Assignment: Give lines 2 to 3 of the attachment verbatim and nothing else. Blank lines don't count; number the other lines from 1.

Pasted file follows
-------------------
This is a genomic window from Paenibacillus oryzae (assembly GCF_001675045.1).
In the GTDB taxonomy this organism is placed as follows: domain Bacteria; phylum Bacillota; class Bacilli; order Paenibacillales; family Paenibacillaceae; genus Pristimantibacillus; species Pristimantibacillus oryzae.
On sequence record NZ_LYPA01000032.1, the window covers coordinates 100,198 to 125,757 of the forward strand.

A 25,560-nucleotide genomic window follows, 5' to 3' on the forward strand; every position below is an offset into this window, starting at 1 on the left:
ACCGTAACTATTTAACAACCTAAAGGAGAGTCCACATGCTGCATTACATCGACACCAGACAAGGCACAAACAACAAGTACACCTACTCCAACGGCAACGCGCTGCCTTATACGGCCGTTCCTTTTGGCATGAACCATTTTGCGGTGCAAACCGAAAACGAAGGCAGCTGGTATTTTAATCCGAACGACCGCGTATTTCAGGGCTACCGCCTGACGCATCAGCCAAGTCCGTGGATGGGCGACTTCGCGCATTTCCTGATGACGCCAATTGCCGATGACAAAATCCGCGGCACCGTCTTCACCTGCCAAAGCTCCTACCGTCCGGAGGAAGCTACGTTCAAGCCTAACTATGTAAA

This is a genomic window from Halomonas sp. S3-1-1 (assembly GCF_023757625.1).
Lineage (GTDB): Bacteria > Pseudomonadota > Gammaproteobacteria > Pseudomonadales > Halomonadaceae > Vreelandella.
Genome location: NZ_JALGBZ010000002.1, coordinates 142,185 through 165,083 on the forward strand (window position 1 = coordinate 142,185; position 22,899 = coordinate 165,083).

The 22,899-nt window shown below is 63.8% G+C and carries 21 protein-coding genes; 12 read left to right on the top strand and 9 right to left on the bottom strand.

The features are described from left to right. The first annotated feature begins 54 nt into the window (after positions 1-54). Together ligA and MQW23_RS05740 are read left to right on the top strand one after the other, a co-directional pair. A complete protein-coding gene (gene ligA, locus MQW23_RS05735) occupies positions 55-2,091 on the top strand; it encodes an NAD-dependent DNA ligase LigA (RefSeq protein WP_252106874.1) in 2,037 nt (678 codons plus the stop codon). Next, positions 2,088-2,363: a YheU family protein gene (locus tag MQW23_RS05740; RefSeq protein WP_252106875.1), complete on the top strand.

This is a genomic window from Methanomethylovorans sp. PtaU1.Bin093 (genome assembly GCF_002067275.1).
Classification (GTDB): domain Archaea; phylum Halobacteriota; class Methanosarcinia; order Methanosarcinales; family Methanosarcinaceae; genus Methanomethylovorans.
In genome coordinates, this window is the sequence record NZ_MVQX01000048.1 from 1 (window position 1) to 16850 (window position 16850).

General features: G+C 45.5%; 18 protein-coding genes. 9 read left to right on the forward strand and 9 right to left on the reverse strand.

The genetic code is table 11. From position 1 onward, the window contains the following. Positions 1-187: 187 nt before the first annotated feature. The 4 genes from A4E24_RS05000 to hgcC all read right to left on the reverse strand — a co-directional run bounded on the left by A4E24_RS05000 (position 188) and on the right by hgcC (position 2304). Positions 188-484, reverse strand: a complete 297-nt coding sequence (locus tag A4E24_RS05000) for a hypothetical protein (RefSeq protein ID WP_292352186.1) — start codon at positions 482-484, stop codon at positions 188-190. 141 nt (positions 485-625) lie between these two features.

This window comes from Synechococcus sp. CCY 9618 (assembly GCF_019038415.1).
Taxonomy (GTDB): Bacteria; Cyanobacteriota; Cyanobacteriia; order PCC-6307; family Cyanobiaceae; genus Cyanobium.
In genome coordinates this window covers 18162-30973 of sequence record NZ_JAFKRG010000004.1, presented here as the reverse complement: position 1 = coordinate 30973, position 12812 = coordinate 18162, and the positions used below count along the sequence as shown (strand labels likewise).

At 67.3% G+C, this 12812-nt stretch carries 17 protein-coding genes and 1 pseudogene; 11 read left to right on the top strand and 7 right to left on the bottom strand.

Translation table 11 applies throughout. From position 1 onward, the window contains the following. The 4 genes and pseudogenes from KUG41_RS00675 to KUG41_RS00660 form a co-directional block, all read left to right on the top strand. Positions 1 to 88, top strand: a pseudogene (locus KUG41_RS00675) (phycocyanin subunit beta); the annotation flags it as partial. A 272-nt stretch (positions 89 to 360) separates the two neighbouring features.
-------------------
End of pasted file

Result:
In the GTDB taxonomy this organism is placed as follows: domain Bacteria; phylum Bacillota; class Bacilli; order Paenibacillales; family Paenibacillaceae; genus Pristimantibacillus; species Pristimantibacillus oryzae.
On sequence record NZ_LYPA01000032.1, the window covers coordinates 100,198 to 125,757 of the forward strand.